Overall effect is that when I use them I have fewer computer headaches and less dry eyes!  They were a fantastic impulse buy, although I feel a little bad for those who require prescription glasses as the prices increase DRASTICALLY due to the making of custom lenses.

Anywho, I have worn these for work, play, right this second, and even a cyber defense competition, they always seem to have a positive reception and are just an overall useful tool for someone who is on their computer very often!

The Ol' Cardboard Crack

Friday, March 15, 2013

So, I recently quit playing Magic: The Gathering. For about a month before jumping right back in. I don't know what it is about that game that keeps drawing me back in. Maybe it's something deep-seated and all together nerdy inside of me. That part of me that wants to beat people with math while girded about with the trappings of fantasy, like some kind of LARPer re-enacting the final scene of Flight of Dragons. Maybe I just love the art.

The funny thing about it is, I've only been playing Magic off and on for a couple of years. My beautiful fiancee has  been playing the game for well over a decade, and those of my other friends who play have, by and large, been playing longer than I have. But none of them seem to be infected by the same drive to build new decks, try unique combos, and challenge friends, strangers, basically anyone who will play to a match.

Maybe it's because of the fact that I'm more recently introduced to the game that I can't seem to break away from it just yet. I know many of the reasons my friends have given as to their disillusionment with the game; the primary one being that, like many games that combine collectibility with competition, the person who throws the most money at the hobby tends to have a powerful edge. I think I'm still in a rose-tinted haze where somewhere inside I've convinced myself that the "true" challenge to the game is in taking the meager resources that an "average" player can afford and delving for that mystical synergy one occasionally finds in those overlooked commons and uncommons that somehow come together to forge a weapon a clever player can wield against even the most vicious of Devils or overpowering of Angels....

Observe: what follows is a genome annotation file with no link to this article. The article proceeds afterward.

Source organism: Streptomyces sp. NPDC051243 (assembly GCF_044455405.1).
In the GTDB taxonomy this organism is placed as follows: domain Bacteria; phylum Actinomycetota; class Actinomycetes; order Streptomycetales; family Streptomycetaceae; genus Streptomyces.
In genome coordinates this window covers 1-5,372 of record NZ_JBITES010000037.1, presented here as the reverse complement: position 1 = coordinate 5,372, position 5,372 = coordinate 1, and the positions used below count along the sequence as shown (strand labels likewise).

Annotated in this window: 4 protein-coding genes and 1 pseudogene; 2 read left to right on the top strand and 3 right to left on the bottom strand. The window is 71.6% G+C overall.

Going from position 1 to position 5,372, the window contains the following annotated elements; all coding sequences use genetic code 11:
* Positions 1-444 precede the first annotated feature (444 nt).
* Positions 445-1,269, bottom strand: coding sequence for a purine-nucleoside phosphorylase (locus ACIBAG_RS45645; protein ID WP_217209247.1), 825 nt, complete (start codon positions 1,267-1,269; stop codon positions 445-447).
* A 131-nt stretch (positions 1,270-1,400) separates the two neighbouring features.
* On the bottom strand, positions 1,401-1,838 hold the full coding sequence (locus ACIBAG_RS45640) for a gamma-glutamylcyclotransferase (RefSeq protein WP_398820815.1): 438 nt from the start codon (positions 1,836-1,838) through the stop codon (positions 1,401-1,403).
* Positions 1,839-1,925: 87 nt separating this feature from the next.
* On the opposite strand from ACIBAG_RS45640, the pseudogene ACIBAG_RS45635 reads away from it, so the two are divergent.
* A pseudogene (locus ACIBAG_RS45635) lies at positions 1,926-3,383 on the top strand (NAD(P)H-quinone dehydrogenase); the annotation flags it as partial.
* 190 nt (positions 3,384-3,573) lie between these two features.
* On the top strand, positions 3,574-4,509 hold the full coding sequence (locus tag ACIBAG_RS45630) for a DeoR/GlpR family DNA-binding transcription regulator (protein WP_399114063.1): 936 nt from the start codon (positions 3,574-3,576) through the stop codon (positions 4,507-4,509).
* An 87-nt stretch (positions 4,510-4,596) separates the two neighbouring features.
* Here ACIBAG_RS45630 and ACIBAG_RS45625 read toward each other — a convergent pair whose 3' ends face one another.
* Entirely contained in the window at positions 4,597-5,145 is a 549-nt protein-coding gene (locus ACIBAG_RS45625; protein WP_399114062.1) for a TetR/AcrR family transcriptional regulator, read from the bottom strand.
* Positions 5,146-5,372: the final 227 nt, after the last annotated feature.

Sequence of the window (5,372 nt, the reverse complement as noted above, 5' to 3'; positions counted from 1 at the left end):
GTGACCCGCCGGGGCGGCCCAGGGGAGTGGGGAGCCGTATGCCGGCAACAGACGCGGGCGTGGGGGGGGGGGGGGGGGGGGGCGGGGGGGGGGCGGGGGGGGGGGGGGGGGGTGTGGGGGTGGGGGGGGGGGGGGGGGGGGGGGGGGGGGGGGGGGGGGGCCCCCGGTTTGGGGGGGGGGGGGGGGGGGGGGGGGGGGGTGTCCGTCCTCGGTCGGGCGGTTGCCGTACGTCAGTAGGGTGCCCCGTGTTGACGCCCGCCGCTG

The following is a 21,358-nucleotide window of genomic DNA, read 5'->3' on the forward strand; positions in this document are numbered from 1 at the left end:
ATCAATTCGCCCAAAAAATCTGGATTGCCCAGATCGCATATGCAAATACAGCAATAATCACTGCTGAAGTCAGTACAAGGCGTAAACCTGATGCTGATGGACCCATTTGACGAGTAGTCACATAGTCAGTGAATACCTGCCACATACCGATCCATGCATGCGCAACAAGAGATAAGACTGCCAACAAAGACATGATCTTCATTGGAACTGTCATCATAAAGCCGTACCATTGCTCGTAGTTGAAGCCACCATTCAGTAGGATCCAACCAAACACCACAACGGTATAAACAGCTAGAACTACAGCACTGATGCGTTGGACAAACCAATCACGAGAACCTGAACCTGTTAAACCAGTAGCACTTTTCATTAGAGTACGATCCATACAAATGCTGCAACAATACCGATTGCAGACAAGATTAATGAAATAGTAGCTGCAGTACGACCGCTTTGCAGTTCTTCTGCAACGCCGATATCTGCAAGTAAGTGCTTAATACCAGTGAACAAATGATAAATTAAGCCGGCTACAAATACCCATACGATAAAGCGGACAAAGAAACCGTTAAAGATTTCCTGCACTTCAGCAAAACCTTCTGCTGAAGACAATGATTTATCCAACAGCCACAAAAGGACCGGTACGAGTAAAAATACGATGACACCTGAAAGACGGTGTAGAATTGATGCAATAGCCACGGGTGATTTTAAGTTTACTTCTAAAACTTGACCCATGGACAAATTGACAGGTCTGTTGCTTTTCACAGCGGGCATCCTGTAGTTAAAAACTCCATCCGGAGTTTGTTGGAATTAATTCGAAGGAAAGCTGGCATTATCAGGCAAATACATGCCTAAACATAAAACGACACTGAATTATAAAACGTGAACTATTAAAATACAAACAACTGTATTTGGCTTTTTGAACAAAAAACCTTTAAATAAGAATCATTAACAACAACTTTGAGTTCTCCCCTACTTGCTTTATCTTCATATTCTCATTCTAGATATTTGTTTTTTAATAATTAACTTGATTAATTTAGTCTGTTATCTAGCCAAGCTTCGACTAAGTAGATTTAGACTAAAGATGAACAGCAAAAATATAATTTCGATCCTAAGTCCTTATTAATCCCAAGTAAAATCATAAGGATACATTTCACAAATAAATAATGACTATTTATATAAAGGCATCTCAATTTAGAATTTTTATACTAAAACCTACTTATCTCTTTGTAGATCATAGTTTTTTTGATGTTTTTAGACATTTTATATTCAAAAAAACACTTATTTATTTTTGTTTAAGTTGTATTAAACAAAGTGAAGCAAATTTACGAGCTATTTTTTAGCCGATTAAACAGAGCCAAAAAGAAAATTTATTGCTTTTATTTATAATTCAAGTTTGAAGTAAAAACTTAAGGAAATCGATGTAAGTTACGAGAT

Maybe I just like playing with cards

Backseat Gaming

Wednesday, March 13, 2013
Confession, at 4 years old, I began my gaming career as a backseat gamer.  Mostly it consisted for about of year of watching and making suggestions to a person I grew up with and consider my brother, but would never let me have the controller.  I passed many days of being babysat with his younger brother doing this, and one day their mom told him to let me have a turn on Super Mario 64.  It was the lava level, I had no idea what to do!  Oftentimes I still don't know what to do when a world is too expansive (such as Skyrim).  I enjoy the storyline, but lose track of way too many things, so I usually prefer to watch these games.

Recently, Ssalarn has been replaying through KotOR, KotOR II and playing through Ni No Kuni, all of which are incredibly immersive games with massive playability and far too many things to keep track of.  I've been having an absolute blast watching him play and trying to solve the puzzles with him!  I suppose the feeling is reminiscent of a relay race, it's good to feel helpful, but you also don't have to shoulder everything.

Of course there are disagreements on how different tasks should be accomplished, in this case it tends to be in the best interests of everyone involved to let the pilot make the final decision.  That's why co-op games are awesome, then you can do what you want!

Regardless, I enjoy being a backseat gamer more than I probably should, it's just kind of fun that we have a relaxing activity to do together, where most people would probably be frustrated about the other person being immersed in the game.  I don't think they fully understand how cool it is to be so involved in the story and to make the characters' destinies.